Emma Smith states “There is a strong relationship, between serve child poverty and parent educational attainment. (Smith, E.2012.p.28). Therefore, on some occasions the parent may not have stability which can cause the child to be unstable this is due to conflicting factors. However, the theory of attachment by Bowlby “states that each individual has a natural inclination to maintain a strong affectionate bond to certain persons, eminence of these bonds plays an essential role in the wellbeing of the individual” Bowlby (1969;1973, P.225). Therefore, the nonappearance of specific components can foresee the progression of insecure attachment patterns. “Parents that have better psychological health and well-being normally provide their children with increased quality care”. (Belsky, 1984: Gelfand & Teti 1990). That promotes secure attachment pattern”. Therefore, this displays that a child will have the personal determination to work harder and create a better life for themselves in the future by having the motivation to succeed and reach any personal aspirations they have; thus displaying that the environment that the child perceives to live in does not affect their academic achievement when they start school or even through their educational experiences.
However, the ecological approach theory of Bronfenbrenner’s which aids to understand the development of young children and how they interact with social systems or ‘domains.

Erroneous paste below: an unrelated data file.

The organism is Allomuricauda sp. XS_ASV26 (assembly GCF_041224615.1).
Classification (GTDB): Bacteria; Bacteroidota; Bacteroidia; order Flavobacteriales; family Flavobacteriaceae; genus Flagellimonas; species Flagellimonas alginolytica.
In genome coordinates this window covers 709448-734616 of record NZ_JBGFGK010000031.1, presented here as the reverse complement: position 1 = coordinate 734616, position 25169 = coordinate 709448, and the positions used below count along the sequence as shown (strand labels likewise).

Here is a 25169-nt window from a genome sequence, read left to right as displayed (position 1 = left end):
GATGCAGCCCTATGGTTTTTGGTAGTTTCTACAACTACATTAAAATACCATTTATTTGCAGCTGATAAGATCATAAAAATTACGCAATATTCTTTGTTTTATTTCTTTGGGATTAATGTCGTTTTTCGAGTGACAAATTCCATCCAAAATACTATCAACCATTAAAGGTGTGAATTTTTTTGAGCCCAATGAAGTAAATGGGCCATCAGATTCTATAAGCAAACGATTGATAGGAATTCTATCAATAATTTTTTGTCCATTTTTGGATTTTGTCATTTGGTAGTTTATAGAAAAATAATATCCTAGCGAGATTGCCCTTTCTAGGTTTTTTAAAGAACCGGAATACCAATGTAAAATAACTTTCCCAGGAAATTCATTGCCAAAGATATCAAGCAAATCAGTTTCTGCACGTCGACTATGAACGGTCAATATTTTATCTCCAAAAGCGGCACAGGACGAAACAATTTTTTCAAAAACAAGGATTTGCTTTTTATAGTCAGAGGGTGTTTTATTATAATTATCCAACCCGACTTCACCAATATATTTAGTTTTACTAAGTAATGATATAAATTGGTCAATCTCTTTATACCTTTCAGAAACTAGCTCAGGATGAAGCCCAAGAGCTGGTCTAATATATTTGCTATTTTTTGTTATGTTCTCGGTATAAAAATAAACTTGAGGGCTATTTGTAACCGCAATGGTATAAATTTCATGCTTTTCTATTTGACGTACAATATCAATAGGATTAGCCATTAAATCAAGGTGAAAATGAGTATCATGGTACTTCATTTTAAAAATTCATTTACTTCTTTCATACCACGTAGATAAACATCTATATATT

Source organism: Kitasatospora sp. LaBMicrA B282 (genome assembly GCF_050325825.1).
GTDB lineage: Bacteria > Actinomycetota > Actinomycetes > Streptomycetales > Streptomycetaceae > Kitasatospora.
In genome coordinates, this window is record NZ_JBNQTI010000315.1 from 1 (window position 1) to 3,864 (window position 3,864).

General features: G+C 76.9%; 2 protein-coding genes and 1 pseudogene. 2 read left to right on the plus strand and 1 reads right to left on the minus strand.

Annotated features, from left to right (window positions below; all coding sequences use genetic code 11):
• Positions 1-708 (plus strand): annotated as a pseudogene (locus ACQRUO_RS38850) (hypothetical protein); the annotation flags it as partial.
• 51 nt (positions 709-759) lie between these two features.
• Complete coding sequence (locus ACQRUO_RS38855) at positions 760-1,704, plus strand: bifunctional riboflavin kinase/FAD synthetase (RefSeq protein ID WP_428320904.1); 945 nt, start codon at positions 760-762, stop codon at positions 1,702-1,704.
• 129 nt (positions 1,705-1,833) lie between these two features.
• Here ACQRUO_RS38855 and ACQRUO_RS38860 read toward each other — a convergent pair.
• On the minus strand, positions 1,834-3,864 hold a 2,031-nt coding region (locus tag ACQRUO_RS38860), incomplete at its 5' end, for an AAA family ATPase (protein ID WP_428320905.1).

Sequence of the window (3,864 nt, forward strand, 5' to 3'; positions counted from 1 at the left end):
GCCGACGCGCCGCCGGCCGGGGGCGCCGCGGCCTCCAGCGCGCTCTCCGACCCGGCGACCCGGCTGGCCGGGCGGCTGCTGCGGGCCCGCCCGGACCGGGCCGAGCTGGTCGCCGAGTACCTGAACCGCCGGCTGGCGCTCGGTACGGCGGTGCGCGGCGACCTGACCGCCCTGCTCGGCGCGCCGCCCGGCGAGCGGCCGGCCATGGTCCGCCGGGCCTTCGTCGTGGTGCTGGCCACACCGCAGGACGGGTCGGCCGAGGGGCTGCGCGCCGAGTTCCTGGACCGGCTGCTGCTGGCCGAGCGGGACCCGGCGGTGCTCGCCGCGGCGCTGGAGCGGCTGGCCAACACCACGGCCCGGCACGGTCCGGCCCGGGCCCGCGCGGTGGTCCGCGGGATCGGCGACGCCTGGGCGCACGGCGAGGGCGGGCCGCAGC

(Nucci .L.P and Turie. E, 1978). The interaction that children have between the differing systems will lead to the extent in which a child will thrive. However, there are ‘five outcomes’ for children that is known as “Every Child Matters (being healthy, staying safe, enjoying and achieving economic well-being”). This allows for practitioners to identify the category that the child will fall into in terms of resources this indicates to practitioners the support that the child may need. Bronfenbrenner’s theory does not just focus on poverty and factors within it such as material deprivation and poor housing. Bronfenbrenner’s work focuses on how a child interacts with their surroundings such as the wider community, neighbours as children while in education socialise with other children. Therefore, if a child is from a deprived area they are not going to have the same opportunities outside of school compared to more affluent families. Even though his theory does not focus on defining poverty and material deprivation, it allows for children in lower income backgrounds to have equal opportunities as other children, to attend extracurricular activities or school trips the child is required to attend. Otherwise, this can cause a child to miss on learning opportunities as children learn from sharing experiences and attending nursery and school. However, it will be made aware to a child if they come from a deprived background as if friends go back to each other’s houses this will be evident.